English Department | University of Texas | Arlington

Performance Review | Moll Cutpurse. Victorian Drag King: Jo Davies’s “The Roaring Girl”

Rachel Ellen Clark | Wartburg College


The Royal Shakespeare Company at the Swan Theatre, Stratford-upon-Avon

Performance Date: May 12, 2014


Jo Davies’s production of The Roaring Girl starts with a blinding flash of light and a loud crash, startling the audience to signal the beginning of this transgressive play. Chaotic and energetic, the production blurs all kinds of lines—not only in terms of gender, but also regarding class and temporality. It is set in 1889 but punctuated by musical cues that are played by a modern, all-female rock band. By blending “New Woman” styles with riot-grrl aesthetics, Davies presents a play that is explicitly, if anachronistically, about women’s liberation. Setting the play in the late Victorian era gives it a direct connection to first-wave feminism, a connection made explicit in the Emmeline Pankhurst tote bags and “Votes for Women” tea towels for sale in the RSC gift shop. However, reviews in publications like The Guardian and The Independent criticize the Victorian setting, giving the play mediocre marks. In doing so, they suggest a dismissive attitude toward some of the explicitly progressive choices of the production. Although the choice to set the play in 1889 and to add extratextual elements sometimes works against Davies, overall this Roaring Girl emphasizes Moll’s liberatory role as transgressive outsider.

Lisa Dillon’s Moll is a boundary-breaker; at one point, in fact, she clambers down the set, making her own way across the gates and barriers that keep the three wives in their shops and the various men in their studies. Dillon’s presence onstage is most akin to a live, stripped electrical wire, crackling and sparking, and her energy drives the rest of the cast, too. While the other women onstage wear cumbersome plaid dresses in somber colors, Moll wears the casual garb of a Victorian boy; even when she does, at one point, don female clothing, not only is it a vibrant scarlet in contrast to the wives’ subdued hues, but it also gets shucked onstage to reveal her true boy’s clothing beneath. Whether dressed as a man or a woman, Moll frequently wears red. Her tartan vest and halter top are both the same predominantly red pattern. The brightness of the color draws eyes to her onstage, but the prominence of red also figures Moll as vivid, sexual, and passionate. The costuming thus emphasizes her moral and sexual freedom in the constrained world of the play.

In the climactic scene, Moll casts off her traditional wedding dress to reveal a plaid halter top, skinny-cut khakis, and flat ankle boots, a 2014-trendy outfit signaling that she is leading the way from the Victorian era to the twenty-first century. At the end of the play, Sir Alexander Wengrave (David Rintoul) is still dressed in Victorian garb, while the younger generation all look like hipsters in 2014. Although costume choices are always important, this production’s official program highlights the particular significance of clothing as gendered performance. A piece by drag king Lenna Cumberbatch declares that “drag kings are celebrations, parodies, embellishments and embodiments.”[1] Davies obviously wants to borrow the transgressive frisson of the drag king to highlight Moll’s still-scandalous performance of masculinity.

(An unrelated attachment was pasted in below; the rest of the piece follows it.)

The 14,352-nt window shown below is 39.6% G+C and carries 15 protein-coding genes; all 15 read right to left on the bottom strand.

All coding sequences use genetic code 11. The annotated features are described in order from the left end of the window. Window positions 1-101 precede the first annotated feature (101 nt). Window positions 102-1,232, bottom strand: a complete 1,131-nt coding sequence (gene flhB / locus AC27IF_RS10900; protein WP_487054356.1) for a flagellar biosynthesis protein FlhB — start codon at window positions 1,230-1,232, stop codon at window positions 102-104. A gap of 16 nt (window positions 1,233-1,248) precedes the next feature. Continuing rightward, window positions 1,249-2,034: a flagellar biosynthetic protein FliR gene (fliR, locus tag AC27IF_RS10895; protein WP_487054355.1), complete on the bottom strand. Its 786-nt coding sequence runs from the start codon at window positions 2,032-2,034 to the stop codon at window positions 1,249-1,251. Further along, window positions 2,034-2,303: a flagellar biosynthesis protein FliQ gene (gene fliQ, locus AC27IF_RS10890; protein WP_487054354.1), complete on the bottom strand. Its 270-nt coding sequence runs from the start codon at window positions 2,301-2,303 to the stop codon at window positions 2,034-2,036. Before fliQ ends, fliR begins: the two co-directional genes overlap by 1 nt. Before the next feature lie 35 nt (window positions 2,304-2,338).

The Roaring GirlIntertwined with Moll’s gender trouble is her class status. Like Helen Mirren before her, Dillon adopts a Cockney accent for Moll. In this way, she stands apart not only visually but also audibly from the characters around her. Moll moves freely in the bourgeois world of the merchants, but her freedom results from the fact that she doesn’t belong and doesn’t try to. Her accent never lets the audience forget that. The main plot of the play, of course, hinges on her being an outsider; her utter inappropriateness as a wife—the impossibility of incorporating her into the Wengraves’ prosperous, genteel world—serves as the crux of Sebastian Wengrave’s (Joe Bannister) plot to make his marriage to Mary Fitzallard (Faye Castelow) more acceptable to his stodgy, traditional father. Middleton and Dekker write Moll with ambivalence, depicting her as simultaneously dangerous and powerful, the defiant woman who ultimately works to uphold the status quo. Davies’s update tries to move her firmly into the realm of the progressive, the figure who leads the way in liberating society from the dour strictures of Sir Alexander’s generation.

Where the production falls afoul of the desire for transgression is in the handling of race. Two particular changes that the production makes seem particularly tone-deaf in this regard. First, the canting scene gets transposed to a rap battle—a choice that is inexplicable in a Victorian setting and that shows a troubling inattention to the cultural valences of this change. Cant was the language of thieves and rogues in early modern England; having white actors participate in a rap battle insinuates that rap, too, is the language of thieves and rogues to a modern audience, an implication that is being hotly debated in the US as prosecutors try to use rap music as evidence in criminal trials.[2] Perhaps the racially motivated association of rap music with criminal behavior is stronger in the US than in the UK, but this scene nevertheless contributes to the continued assumption that rap, a genre still strongly associated with its African-American roots, is inherently criminal.